How to Winterize a Swamp Cooler

A swamp or evaporative cooler is an energy-saving appliance most often used in dry, hot regions as an air conditioner.

Close-up of swamp cooler filter padClose-up of swamp cooler filter pad
The swamp cooler works on the simple principle of passing large volumes of air through a wet medium to cool the air in a room as much as 15 degrees F. Even though they are simple devices, you must perform some required steps to winterize them and help them avoid permanent damage.

Turn off the water and electricity to the cooler. Using the wrench, disconnect the supply line at the source and make sure it drains completely. Again using the wrench, remove the plug from the bottom of the pan and drain the water from the cooler.

Use the screwdriver to remove the side access panels and the front panel holding the filters. Remove the filters and set aside to dry.

Use the flashlight if necessary to inspect the pump screen and water trough, insuring that none of the holes are blocked. Use the towels to push any water remaining in the pan to the drain hole with any loose dirt or debris.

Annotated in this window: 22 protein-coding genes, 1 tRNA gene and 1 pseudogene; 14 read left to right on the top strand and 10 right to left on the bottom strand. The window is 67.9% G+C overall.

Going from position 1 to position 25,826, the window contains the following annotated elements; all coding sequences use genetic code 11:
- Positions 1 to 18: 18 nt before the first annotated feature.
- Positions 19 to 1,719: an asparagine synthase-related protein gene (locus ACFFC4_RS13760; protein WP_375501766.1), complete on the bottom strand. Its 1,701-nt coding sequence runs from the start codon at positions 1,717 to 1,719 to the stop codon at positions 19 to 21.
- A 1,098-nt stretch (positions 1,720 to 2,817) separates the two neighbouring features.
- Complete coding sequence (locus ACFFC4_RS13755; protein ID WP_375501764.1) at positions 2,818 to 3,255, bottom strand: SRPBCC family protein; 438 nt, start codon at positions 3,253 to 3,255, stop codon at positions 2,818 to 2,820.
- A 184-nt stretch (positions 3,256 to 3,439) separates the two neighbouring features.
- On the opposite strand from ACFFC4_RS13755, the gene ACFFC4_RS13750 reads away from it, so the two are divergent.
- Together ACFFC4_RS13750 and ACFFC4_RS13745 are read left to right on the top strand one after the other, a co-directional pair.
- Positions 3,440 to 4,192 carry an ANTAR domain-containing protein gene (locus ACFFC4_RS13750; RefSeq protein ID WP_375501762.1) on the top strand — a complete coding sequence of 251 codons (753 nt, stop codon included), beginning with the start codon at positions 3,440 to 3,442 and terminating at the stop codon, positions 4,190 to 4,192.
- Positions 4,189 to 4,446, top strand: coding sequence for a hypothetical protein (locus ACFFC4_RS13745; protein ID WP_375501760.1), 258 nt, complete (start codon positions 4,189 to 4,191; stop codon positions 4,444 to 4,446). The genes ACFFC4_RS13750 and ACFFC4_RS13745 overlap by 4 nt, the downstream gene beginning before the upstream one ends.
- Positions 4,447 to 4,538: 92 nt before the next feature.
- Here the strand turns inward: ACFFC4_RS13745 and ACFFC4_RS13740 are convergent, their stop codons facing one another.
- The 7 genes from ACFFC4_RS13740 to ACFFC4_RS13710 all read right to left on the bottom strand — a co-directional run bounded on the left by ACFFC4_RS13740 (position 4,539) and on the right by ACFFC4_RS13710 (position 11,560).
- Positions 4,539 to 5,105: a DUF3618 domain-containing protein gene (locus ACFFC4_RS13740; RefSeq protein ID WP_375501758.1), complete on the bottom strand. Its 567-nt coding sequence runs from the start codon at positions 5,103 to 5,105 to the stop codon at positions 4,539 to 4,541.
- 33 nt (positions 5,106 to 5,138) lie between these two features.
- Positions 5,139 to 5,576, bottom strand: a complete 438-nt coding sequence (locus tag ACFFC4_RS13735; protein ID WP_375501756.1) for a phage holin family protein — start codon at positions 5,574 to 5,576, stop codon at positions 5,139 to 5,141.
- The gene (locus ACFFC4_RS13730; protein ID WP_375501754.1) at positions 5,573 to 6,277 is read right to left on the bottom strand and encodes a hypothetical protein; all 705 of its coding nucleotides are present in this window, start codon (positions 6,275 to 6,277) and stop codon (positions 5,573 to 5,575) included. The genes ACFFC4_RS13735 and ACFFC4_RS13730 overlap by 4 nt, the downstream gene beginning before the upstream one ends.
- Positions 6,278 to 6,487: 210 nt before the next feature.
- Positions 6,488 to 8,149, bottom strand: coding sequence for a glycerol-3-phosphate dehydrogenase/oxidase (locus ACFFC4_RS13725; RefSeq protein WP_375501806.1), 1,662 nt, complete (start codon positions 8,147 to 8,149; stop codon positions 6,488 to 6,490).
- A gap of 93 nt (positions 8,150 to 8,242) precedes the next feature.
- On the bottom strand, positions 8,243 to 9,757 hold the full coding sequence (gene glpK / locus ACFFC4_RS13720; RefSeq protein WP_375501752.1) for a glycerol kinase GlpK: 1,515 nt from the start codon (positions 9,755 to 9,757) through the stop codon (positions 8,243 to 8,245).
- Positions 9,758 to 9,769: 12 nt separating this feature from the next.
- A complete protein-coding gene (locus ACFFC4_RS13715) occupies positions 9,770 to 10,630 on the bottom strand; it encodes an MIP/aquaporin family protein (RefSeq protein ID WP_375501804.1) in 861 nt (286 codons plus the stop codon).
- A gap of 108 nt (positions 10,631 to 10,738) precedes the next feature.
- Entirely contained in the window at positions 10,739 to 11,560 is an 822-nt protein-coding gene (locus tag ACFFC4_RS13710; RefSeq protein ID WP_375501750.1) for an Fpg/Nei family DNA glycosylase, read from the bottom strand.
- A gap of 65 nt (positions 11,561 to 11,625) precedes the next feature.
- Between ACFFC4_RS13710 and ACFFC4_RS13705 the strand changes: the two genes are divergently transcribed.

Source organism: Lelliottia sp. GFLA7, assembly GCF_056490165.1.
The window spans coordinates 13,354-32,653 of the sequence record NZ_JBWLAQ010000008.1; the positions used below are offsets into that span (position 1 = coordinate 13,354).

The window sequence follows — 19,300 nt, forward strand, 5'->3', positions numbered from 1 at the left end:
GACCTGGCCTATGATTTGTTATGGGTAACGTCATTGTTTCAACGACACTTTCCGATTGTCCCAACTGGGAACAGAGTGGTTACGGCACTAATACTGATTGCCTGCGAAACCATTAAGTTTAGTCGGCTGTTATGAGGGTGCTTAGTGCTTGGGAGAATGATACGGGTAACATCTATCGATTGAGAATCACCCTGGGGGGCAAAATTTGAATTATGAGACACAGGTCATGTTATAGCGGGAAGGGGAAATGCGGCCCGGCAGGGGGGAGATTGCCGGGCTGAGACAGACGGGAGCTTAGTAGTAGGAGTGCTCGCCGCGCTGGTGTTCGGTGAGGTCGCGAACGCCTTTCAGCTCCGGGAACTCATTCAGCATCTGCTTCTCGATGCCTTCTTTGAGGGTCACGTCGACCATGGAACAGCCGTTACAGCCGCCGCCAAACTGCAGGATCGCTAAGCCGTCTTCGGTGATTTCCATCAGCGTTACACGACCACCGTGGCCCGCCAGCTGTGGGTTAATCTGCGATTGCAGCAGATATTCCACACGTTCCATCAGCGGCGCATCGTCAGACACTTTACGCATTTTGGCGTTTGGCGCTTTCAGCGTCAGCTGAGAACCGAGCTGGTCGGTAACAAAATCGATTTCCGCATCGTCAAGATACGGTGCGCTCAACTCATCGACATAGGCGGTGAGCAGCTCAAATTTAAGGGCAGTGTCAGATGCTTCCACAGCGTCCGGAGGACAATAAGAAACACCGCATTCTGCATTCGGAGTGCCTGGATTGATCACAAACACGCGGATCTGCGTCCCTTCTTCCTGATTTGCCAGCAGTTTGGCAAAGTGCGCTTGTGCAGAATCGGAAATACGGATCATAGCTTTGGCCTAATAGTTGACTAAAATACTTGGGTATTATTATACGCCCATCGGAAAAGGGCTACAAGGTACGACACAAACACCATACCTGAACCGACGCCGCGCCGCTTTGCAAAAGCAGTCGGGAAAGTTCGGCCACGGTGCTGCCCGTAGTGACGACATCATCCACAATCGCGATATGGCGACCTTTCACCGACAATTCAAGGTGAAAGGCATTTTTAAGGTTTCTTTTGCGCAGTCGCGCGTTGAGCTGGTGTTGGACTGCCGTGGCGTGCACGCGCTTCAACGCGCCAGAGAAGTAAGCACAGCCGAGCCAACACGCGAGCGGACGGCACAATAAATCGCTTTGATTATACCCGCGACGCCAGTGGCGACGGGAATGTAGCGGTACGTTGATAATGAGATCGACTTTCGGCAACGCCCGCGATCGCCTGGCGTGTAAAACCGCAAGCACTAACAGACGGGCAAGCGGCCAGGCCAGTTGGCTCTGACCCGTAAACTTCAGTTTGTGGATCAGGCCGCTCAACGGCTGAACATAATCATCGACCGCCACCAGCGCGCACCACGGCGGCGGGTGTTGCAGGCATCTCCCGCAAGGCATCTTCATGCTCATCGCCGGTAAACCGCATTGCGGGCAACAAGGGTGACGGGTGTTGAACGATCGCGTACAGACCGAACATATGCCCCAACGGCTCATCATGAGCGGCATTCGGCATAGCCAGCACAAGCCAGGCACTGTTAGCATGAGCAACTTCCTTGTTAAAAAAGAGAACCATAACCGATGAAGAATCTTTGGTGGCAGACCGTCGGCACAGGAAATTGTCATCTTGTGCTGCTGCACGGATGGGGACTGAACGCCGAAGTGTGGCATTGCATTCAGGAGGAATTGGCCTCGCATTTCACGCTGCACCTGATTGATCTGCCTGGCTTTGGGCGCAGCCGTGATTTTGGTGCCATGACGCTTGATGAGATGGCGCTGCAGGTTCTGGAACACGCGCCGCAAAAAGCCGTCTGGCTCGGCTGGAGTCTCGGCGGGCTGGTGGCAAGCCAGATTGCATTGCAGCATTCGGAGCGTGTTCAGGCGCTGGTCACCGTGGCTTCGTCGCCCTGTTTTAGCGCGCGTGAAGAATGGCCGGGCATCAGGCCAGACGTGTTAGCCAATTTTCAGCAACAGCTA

Use the putty knife to gently scrape any stubborn clumps of dirt or debris from the pan. Inspect the pan for cracks and holes. Cover the pan drain hole and pour vinegar into the pan if necessary to loosen calcium or hard water deposits.

Inspect the rest of the interior for any loose parts or critters. Re-install the side panels and the dry filter with its retainer. Cover the entire unit to prevent cold air from coming into the house.

Things You Will Need

  • Adjustable wrench
  • Screwdriver (flat or Phillips, depending on equipment)
  • Flashlight
  • Towels or rags
  • Putty knife
  • Vinegar
  • Cover for the unit

Tip

  • If you see any cracks in the pan or chips in the coating, contact your cooler's dealer for the best solution.

Warning

  • Always disconnect electrical power before working on the unit. Water and electricity can be a fatal combination.

About the Author

After attending Pasadena City College as a business major, Ron Sardisco spent 35 years studying small business and organizational behavior. More than 20 years as a banker, 10 years as a small business owner and five years as a business adviser fuel his passion for writing and mentoring others. An award-winning photographer, he was also a contributing columnist to the "Antelope Valley Press."